In this April 9, 2020, photo, Fares Akram’s family’s farm is seen in Beit Lahiya, northern Gaza Strip, and on the horizon the Israeli border. Akram hadn’t spent more than a single night at his family’s farm on the northern edge of Gaza since an Israeli airstrike killed his father there more than a decade ago. But the arrival of the coronavirus has upended his family’s notions of danger and refuge. (Photo: AP)
I haven’t spent more than a single night at my family’s farm on the northern edge of Gaza since an Israeli airstrike killed my father there more than a decade ago. But the arrival of the coronavirus has upended our notions of danger and refuge.
During the three wars and countless skirmishes fought between Israel and Hamas since the militant group seized power from rival Palestinian forces in 2007, the borderlands were the front line. Israel would carry out airstrikes, shelling and sometimes full-scale incursions, usually in response to Palestinian rocket fire.
During the wars, Israeli strikes could happen anywhere, at any time. But I felt a little safer in Gaza City. I assumed that media offices were less likely to be targeted.
The virus has different rules of engagement.
It preys on crowded areas where it can leap undetected from one host to another, quietly carried by human breath. Since the first cases were reported late last month, Gaza City feels much more dangerous, with every crowded sidewalk a potential source of contagion.
A broader outbreak in Gaza, where 2 million Palestinians are confined in a narrow, impoverished coastal strip, would be catastrophic. Our health infrastructure has suffered from years of conflict and a blockade imposed by Israel and Egypt. There are only around 60 ventilators, and most are in use for other ailments.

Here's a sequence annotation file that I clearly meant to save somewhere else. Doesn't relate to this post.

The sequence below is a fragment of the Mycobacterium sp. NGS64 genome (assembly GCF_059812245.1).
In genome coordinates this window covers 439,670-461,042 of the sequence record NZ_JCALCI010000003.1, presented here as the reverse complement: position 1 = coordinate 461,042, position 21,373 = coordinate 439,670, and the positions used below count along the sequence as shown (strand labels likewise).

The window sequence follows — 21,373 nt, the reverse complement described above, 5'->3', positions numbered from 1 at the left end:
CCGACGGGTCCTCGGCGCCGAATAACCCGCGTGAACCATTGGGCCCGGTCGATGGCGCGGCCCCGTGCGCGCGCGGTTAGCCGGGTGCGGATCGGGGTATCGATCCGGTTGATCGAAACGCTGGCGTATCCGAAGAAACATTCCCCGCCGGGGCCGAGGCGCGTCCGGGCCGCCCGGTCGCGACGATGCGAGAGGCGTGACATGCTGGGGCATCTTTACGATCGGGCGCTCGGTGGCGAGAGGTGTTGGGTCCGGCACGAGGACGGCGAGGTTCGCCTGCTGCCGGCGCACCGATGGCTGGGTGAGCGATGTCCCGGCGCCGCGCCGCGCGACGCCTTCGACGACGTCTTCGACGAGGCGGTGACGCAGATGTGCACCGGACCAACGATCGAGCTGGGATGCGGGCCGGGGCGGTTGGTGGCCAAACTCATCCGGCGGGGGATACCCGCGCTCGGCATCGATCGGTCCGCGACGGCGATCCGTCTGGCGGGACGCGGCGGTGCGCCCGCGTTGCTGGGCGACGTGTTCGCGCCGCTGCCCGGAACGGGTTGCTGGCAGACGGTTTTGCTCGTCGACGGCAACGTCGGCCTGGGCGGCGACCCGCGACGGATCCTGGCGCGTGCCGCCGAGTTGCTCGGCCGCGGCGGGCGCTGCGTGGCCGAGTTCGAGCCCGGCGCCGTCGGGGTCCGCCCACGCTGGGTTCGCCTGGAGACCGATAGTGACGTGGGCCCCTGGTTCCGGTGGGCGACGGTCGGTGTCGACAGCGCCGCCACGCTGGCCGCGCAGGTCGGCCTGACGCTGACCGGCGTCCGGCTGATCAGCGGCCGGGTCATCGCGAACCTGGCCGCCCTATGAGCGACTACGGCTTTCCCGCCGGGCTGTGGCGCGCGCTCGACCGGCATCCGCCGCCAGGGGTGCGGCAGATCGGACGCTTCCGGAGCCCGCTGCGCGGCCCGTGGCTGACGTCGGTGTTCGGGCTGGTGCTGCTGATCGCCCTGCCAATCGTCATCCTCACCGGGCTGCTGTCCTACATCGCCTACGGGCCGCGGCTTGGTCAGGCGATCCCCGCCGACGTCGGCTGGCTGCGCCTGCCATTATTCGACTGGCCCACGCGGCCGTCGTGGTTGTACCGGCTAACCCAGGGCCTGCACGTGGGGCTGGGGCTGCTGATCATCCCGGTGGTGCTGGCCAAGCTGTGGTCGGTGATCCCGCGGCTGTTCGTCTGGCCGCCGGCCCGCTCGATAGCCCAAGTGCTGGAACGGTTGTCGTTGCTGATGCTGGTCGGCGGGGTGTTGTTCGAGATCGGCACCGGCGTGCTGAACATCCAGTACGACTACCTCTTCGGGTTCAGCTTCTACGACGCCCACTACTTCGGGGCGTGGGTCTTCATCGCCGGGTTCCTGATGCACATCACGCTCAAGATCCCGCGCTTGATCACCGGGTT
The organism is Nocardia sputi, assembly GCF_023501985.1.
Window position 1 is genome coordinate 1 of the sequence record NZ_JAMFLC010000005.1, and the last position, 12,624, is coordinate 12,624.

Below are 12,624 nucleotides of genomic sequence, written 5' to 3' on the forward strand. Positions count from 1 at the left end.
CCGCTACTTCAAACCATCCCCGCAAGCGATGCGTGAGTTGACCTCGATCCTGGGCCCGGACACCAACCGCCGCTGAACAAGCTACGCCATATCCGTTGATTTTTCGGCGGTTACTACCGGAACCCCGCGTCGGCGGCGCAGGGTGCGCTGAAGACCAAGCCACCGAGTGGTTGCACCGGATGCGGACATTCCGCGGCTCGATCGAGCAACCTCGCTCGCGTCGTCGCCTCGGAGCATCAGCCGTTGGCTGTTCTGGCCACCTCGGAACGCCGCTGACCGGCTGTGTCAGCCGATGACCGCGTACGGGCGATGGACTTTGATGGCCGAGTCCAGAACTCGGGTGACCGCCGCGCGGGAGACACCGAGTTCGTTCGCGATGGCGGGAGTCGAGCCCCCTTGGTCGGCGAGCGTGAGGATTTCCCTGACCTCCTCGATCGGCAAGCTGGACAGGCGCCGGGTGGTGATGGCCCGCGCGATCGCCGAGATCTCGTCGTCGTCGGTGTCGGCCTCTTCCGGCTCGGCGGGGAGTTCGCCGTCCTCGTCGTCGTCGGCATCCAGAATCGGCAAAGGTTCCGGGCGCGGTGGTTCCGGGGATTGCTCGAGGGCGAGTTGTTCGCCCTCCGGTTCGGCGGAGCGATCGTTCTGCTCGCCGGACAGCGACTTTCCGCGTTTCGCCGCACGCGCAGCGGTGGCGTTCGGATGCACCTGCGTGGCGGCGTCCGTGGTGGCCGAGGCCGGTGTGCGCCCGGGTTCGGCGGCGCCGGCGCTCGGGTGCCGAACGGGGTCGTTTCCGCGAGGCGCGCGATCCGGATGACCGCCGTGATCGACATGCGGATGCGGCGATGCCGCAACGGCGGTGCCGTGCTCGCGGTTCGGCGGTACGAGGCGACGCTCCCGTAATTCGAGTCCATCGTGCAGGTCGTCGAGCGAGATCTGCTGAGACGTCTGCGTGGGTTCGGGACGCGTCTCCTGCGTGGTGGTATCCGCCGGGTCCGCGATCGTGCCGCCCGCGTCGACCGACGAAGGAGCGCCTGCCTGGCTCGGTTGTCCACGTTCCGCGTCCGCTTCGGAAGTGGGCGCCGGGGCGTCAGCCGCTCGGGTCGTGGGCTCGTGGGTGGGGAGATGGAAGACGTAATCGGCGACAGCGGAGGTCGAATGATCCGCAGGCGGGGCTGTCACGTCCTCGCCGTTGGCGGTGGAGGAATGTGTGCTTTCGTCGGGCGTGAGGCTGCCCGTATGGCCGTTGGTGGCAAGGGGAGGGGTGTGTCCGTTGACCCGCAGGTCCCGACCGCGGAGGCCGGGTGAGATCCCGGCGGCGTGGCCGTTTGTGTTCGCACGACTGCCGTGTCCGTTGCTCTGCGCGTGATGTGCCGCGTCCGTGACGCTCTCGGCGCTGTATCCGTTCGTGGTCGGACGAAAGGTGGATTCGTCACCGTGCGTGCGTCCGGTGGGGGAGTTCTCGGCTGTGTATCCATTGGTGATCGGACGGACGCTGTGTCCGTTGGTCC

As the virus invaded country after country, many Gazans hoped we would finally enjoy some benefits from the blockade. We have no tourists or cruise ships. Travel is heavily restricted. And Israel and Egypt sealed their borders early on.
But a couple of Palestinians returning from Pakistan tested positive, and now authorities have reported a total of 13 cases. Hamas insists it has isolated all the cases and says the situation is under control. Many Gazans seem to accept that.
On a recent grocery run, I saw streets and markets bustling. Hamas has closed schools, mosques, wedding halls and cafes, but few people appear to be social distancing. We are accustomed to sheltering at home during wars, but Gazans have never faced an enemy like this.
I stocked up on food and cleaning supplies and returned to the farm, where I am isolating with my mother and sister. It’s a pleasant change from the city, where I live in a small apartment and the power is out for more than 10 hours a day.
We awaken to the smell of orange and clementine blossoms from the orchards outside, and songbirds instead of car horns. Nearby, the heavily guarded frontier is quiet. In the pandemic, Israel and Hamas appear to have found a common foe.
Conflict, though, is never far from my mind.
I was born and raised here. I have spent my career reporting on the blockade, the wars and the astonishing resilience of my fellow Gazans.
As tranquil as the farm is now, I cannot forget that it was here where my father, Akram al-Ghoul, was killed. He was a judge with the Western-backed Palestinian Authority and stopped working when Hamas took over. He retired to the farm, where he tended to his flower garden and raised cattle. During the war, he insisted on staying to feed the animals.
On Jan. 3, 2009, an Israeli bomb landed on the farmhouse, killing him and another relative. Human Rights Watch, where I was employed at the time, sent a letter to the Israeli military seeking an explanation. We have yet to receive a response.
Gaza contains many stories like mine. We’ve been trained by hard experience to expect the worst, and we’ve mastered the art of patience along the way. Now, facing a very different threat and waiting here on our farm — this farm that was my father’s — I hope that patience will see us through.